FIGURE 6
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Figure 6 Maps displaying Gulf of Riga relative ecosystem service supply at reference state (6), service supply with herring fishing efforts reduced (17) worked out by applying relative change in the cumulative index scores and change in service supply (18). Numbers next to each map are a reference to outputs in Figure 2 and Tables 1 and 2.

3.1.3 Assessing change in relative ecosystem service supply

The total relative ecosystem service supply raster file (6; Figure 6) was then divided by the relative change impact index (10; Figure 5) to estimate relative ecosystem service supply with pressures applied (17; Figure 6) and the difference between reference and new scenario per-cell values expressed as change in service providing units (18). Change in ecosystem service supply suggests that reduced herring fishing in the Gulf of Riga by 50% may increase service supply in certain areas.

4 Discussion

4.1 Contributions to science and the future of maritime spatial planning

Spatial decision-support tools can provide indispensable support to planners, scientific experts, and other actors involved in the MSP process (Stelzenmüller et al., 2013; Depellegrin et al., 2021; Keenan and Jankowski, 2019). Once made operational, the multi-map toolset presented in this paper would provide the possibility to conduct geospatially explicit assessments of ecosystem service supply and cumulative impacts in a single environment. It would be a platform for visual analysis and exploration of the different outputs foreseen and presented in the conceptual framework. For instance, cumulative impact and ecosystem service supply maps for a specific area could be compared to identify locations under high/low levels of stress due to cumulative anthropogenic impacts as well as locations low/high service supply. This paper builds on the Hammar et al., 2020 approach applied to integrate cumulative impact assessments in Swedish MSP by taking the relative cumulative impact index change values and applying them in geospatial ecosystem service analysis. The toolset proposed in this paper shall enable the user to assess cumulative impacts on ecosystem service supply providing an insight into impacts on the ecosystem state (ecosystem components and functioning) as well as impacts on human wellbeing through changes in multiple service supply, thereby providing a more complete representation of the “supply” side of the social-ecological systems butterfly model.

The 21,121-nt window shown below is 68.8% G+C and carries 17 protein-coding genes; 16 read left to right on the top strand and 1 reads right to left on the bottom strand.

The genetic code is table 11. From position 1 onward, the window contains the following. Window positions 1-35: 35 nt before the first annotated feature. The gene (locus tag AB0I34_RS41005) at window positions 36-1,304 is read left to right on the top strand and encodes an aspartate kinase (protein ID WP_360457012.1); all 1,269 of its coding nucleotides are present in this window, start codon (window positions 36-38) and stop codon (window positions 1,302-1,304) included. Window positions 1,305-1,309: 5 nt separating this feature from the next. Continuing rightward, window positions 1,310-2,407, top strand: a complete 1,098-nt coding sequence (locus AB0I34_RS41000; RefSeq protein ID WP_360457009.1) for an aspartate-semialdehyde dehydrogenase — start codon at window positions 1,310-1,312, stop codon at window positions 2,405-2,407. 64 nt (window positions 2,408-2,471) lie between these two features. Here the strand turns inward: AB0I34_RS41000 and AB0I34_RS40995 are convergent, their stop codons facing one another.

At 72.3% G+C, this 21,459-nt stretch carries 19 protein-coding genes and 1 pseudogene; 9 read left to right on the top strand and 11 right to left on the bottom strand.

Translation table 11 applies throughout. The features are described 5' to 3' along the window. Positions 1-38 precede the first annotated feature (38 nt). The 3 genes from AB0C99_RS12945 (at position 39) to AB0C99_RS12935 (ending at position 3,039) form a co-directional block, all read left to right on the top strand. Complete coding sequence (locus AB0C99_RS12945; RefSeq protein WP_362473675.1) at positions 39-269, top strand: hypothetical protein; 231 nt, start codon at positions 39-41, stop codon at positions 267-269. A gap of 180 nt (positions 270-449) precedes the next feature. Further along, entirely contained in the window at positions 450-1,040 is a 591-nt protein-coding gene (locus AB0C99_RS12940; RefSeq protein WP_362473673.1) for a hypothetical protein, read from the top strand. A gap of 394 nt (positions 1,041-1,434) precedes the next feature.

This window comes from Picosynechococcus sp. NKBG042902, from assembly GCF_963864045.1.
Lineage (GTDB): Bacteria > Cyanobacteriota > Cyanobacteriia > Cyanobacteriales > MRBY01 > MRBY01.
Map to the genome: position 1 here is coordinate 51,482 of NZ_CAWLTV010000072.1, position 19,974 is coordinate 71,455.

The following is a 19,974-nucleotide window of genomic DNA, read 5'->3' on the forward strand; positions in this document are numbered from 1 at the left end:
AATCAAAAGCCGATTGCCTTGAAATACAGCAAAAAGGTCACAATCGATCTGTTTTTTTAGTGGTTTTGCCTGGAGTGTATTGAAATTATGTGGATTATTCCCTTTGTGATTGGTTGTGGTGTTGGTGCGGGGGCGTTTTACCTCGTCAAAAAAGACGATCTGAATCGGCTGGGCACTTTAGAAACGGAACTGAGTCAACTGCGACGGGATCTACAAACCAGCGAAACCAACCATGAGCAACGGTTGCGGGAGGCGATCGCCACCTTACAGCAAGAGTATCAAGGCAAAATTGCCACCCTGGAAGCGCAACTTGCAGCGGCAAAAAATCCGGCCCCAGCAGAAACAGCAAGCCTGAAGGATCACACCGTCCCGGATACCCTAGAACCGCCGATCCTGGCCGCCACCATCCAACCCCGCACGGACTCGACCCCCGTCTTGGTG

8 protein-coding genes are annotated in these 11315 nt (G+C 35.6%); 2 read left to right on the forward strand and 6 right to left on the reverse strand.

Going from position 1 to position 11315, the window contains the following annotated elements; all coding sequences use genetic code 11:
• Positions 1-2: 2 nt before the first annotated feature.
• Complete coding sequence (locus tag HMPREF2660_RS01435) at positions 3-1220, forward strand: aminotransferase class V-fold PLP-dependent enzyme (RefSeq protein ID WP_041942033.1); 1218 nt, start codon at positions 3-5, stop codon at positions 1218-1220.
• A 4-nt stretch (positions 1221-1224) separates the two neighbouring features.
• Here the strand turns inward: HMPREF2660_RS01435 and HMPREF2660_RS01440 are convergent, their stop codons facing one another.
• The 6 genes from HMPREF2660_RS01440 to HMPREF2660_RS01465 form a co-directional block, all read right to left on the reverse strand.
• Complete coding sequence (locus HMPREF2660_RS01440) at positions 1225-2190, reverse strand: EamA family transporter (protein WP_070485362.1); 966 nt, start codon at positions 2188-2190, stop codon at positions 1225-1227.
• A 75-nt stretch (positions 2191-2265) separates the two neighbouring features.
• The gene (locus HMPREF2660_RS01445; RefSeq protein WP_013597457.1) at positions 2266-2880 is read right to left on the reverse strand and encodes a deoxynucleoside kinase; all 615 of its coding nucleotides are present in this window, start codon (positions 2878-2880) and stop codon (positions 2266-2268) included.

The outputs of an ecosystem service supply assessment following Armoškaite et al. (2020), that is, quantification of service supply in relative terms, mapping and display of results in linkage web diagrams, have already informed an ecosystem services and benefit valuation study (see Pakalniete et al., 2021), evidently facilitating communication across disciplines and paving a way for a more harmonized link between service “supply” and “demand” analysis. This suggests that the outputs of the toolset will also facilitate cumulative impacts on ecosystems and change in service supply and lay the foundations for further benefits, and potentially beneficiaries and benefit distribution analysis (Frederiksen et al., 2021).

Whereas before change in relative ecosystem service supply has been assessed based on expert knowledge (Armoškaite et al., 2020) or geodata derived from field observations (Armoškaite et al., 2021), the approach for linking cumulative impact assessments results and service supply presented in this paper provides an alternative method – utilizing cumulative impact assessment results. This means that the toolset could cater for a wider range of contexts with respect to data availability as well as study objectives, including more explorative scenario analysis based on arbitrary estimates of ecosystem change and analysis rooted in evidence, and more thorough understanding of the interaction between drivers of change and ecosystems.